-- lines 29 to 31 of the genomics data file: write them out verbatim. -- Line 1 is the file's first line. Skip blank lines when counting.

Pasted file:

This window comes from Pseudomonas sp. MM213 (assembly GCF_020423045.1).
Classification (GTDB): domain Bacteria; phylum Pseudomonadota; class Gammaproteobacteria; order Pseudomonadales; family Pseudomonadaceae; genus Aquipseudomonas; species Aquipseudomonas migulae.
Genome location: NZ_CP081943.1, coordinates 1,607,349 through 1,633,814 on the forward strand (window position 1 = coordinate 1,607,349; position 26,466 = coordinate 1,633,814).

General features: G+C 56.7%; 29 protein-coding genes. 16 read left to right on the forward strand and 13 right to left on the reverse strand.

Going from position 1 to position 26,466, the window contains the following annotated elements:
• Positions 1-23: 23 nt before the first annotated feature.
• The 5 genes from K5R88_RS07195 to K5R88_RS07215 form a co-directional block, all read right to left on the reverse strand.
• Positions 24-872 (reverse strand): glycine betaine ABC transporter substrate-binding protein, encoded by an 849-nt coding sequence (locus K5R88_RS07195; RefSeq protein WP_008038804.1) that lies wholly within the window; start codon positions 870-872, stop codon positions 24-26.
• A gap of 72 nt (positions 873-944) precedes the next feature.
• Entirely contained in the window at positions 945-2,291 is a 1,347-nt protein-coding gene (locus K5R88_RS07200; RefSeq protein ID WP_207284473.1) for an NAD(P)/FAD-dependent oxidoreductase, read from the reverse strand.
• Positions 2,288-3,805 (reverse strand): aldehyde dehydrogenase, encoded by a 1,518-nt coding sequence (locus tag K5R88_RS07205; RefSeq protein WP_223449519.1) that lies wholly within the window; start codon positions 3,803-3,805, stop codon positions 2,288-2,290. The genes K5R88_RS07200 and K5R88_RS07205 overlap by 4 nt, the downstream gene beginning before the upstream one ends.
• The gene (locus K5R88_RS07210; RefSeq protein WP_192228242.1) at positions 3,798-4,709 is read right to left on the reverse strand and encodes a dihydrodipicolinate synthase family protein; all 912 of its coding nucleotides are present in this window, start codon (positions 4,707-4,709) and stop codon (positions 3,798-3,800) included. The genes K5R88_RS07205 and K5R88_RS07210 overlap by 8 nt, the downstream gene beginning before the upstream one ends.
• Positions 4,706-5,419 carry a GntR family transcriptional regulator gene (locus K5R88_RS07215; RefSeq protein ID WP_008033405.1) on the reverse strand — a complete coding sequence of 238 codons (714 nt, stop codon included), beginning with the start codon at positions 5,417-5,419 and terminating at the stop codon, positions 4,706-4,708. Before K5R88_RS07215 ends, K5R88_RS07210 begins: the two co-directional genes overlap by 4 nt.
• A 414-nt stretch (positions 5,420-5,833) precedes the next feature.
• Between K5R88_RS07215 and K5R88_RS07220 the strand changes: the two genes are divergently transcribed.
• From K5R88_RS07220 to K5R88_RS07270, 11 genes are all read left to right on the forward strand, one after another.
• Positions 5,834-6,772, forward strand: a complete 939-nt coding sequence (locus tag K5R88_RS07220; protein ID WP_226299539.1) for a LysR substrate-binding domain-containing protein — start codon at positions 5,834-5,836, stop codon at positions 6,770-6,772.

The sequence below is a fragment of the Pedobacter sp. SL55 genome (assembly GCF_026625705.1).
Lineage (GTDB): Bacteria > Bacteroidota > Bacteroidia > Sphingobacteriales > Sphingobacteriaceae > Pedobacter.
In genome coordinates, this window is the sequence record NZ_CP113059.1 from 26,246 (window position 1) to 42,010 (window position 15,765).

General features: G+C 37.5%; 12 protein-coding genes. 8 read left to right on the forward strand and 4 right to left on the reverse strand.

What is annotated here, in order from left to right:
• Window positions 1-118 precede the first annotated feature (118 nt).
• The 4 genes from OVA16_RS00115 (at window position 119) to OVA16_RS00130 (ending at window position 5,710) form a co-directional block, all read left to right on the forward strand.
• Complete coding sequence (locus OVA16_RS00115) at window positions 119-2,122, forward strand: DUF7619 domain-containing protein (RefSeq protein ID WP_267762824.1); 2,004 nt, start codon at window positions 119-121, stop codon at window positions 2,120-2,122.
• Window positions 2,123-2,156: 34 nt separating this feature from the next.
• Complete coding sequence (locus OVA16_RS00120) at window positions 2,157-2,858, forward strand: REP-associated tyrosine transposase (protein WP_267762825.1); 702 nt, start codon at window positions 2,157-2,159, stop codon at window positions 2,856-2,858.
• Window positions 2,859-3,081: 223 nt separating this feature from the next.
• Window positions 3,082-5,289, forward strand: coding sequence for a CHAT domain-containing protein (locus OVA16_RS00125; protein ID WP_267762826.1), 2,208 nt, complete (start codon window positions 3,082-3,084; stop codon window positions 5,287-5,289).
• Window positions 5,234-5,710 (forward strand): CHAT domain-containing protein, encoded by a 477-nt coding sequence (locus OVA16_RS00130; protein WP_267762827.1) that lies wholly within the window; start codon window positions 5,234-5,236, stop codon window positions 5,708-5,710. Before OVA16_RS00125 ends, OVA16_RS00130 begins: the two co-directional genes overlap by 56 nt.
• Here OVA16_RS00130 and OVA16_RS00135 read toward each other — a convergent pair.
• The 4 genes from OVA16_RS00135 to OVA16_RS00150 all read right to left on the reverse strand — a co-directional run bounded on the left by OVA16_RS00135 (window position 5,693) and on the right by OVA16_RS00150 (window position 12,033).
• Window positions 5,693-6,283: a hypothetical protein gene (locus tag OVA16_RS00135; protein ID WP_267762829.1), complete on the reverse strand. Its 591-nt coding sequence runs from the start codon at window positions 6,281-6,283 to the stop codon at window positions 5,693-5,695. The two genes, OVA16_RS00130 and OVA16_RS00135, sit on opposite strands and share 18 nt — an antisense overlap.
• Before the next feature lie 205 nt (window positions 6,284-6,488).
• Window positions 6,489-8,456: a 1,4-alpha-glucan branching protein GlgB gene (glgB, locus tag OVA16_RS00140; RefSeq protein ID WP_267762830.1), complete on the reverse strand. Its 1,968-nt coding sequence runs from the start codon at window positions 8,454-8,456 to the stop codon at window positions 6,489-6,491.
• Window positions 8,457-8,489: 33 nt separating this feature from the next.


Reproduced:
• Window positions 3,082-5,289, forward strand: coding sequence for a CHAT domain-containing protein (locus OVA16_RS00125; protein ID WP_267762826.1), 2,208 nt, complete (start codon window positions 3,082-3,084; stop codon window positions 5,287-5,289).
• Window positions 5,234-5,710 (forward strand): CHAT domain-containing protein, encoded by a 477-nt coding sequence (locus OVA16_RS00130; protein WP_267762827.1) that lies wholly within the window; start codon window positions 5,234-5,236, stop codon window positions 5,708-5,710. Before OVA16_RS00125 ends, OVA16_RS00130 begins: the two co-directional genes overlap by 56 nt.
• Here OVA16_RS00130 and OVA16_RS00135 read toward each other — a convergent pair.